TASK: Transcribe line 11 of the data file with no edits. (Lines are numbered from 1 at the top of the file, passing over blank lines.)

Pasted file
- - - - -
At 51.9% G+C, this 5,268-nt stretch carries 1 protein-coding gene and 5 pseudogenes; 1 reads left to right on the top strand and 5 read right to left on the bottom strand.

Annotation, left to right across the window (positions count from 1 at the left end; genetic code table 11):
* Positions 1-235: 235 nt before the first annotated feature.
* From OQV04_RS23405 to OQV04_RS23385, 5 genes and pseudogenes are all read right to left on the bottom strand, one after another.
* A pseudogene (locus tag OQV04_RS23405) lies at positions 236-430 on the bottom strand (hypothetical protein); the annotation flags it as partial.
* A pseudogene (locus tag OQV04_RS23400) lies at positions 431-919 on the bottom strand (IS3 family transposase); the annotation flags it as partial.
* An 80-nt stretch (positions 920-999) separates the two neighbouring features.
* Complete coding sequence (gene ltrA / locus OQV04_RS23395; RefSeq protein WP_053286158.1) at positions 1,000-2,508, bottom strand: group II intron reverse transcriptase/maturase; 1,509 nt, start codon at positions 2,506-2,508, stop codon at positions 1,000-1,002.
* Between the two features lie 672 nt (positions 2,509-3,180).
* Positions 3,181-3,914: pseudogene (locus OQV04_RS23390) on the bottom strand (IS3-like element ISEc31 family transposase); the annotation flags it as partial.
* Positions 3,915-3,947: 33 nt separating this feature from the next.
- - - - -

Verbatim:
* Positions 3,915-3,947: 33 nt separating this feature from the next.